In June’s Electrical
we checked in on progress at the Henry Miller Museum in St. Louis,
the former boardinghouse where Henry Miller and nine other delegates founded
the National Brotherhood of Electrical Workers in 1891.
Locals and individuals from across the U.S. and Canada have generously donated to the Electrical Workers Historical Society, so far raising nearly $2 million of the $6 million it’s expected to cost to restore and maintain the building.
But one local and its retirees are taking a unique and creative approach to raising money for the project, and they hope their effort will inspire others to do the same.
It all started when the former business managers for Muskegon, Mich., Local 275 (and Grand Rapids Local 107, which was amalgamated into the former in 1996) got together for their regular monthly breakfast in March. Local 275 had already donated $10,000 to the museum project, but former business manager and retired International Representative Jim Rudicil wanted to do more.
“There’s just so much history in the IBEW,” Rudicil said, “and it seemed to the group of us like the retirees should be a part of preserving that too.” So the six of them pledged $2,500 and challenged their fellow retired brothers and sisters to match it, planning to purchase an inscribed 24-by-24 inch paver to be placed in Founders Park adjoining the museum.
The group approached Business Manager Sean Egan with their plan, and days later a letter went out to the local’s retirees. Checks started coming in almost immediately, Egan said, raising more than $700 in a week. A second letter in May finished the job, collecting another $2,500 for the cause.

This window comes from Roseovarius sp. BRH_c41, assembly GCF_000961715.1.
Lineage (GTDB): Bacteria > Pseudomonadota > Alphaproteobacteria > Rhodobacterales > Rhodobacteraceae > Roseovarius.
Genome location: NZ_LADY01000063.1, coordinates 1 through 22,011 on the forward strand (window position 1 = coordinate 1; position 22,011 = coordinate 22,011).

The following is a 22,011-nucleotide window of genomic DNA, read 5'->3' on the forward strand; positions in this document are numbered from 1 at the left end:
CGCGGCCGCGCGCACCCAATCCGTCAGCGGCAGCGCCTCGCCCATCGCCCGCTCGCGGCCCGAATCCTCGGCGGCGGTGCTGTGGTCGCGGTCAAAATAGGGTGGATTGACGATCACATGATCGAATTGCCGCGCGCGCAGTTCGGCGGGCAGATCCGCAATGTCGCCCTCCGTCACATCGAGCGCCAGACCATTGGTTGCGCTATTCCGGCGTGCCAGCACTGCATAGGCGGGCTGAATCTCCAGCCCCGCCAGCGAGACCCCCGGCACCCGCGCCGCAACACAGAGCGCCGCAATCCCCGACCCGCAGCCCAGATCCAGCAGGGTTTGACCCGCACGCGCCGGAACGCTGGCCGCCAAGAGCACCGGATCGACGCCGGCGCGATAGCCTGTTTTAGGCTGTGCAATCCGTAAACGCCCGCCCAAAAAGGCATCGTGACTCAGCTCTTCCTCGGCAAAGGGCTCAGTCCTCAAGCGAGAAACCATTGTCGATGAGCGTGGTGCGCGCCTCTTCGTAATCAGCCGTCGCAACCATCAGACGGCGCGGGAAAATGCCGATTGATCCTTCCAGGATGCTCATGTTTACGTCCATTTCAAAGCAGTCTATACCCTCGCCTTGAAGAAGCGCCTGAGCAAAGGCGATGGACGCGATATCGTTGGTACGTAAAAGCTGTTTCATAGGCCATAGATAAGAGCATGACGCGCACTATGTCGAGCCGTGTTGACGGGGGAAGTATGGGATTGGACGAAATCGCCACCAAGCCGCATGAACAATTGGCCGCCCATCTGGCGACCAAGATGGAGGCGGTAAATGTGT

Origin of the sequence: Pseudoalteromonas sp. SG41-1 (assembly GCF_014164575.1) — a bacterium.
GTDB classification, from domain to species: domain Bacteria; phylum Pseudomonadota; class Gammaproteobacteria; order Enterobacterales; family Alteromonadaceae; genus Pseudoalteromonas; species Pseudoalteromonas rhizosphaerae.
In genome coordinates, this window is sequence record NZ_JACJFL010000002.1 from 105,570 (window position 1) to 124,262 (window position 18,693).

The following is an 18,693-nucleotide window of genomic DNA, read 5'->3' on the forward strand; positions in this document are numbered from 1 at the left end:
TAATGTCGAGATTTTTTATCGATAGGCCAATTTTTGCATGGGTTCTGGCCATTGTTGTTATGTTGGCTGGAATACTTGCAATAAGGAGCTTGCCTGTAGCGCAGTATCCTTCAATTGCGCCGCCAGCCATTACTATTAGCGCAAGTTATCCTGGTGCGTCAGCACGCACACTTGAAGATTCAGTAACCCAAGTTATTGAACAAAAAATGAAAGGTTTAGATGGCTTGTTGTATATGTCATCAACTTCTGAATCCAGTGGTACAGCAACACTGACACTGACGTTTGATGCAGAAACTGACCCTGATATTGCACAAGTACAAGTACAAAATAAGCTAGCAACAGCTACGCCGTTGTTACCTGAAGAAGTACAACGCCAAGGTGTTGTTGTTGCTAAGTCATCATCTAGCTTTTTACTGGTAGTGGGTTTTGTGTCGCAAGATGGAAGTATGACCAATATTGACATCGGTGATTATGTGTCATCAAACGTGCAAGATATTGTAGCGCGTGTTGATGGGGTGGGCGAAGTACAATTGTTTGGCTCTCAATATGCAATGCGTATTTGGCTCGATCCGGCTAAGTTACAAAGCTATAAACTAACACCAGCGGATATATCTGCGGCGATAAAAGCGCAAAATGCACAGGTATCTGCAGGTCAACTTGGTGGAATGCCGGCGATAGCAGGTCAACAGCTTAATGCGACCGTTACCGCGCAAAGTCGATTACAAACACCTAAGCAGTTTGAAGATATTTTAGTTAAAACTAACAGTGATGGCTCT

“That second letter really did the trick,” Rudicil said. “We told the retirees, ‘Let’s spend some of these business managers’ money,’ and in it came.” In the end, the effort will send more than their $5,000 goal to the Henry Miller Museum, and a stone marker will commemorate the effort, reading “Generously contributed by the retirees of IBEW Local 275.”
“We’re really proud of our retirees for answering the call and our former business managers for taking the initiative on this,” Egan said. “Preserving this important part of the IBEW’s history is something all of us should have a stake in.”
For his part, Rudicil hopes Local 275’s retirees can spur similar efforts in locals all over the U.S. and Canada. “The whole intent was to set an example,” he said. “We’re planning a letter to retired international representatives next.”
In St. Louis, where electrical work is being completed and drywall being hung at the Miller museum, the money can’t come soon enough.
“We’re so grateful for the support of all of our members and locals,” said International President Lonnie R. Stephenson, who is also chairman the Electrical Workers Historical Society. “Every little bit helps to make sure our great union’s history is here for generations to come, and creative approaches like this one set a marker for others to aim for.
“Rebuilding this boardinghouse where the IBEW came into existence should be a real point of pride for all of us,” Stephenson said, “and we’re excited to open the doors in September.”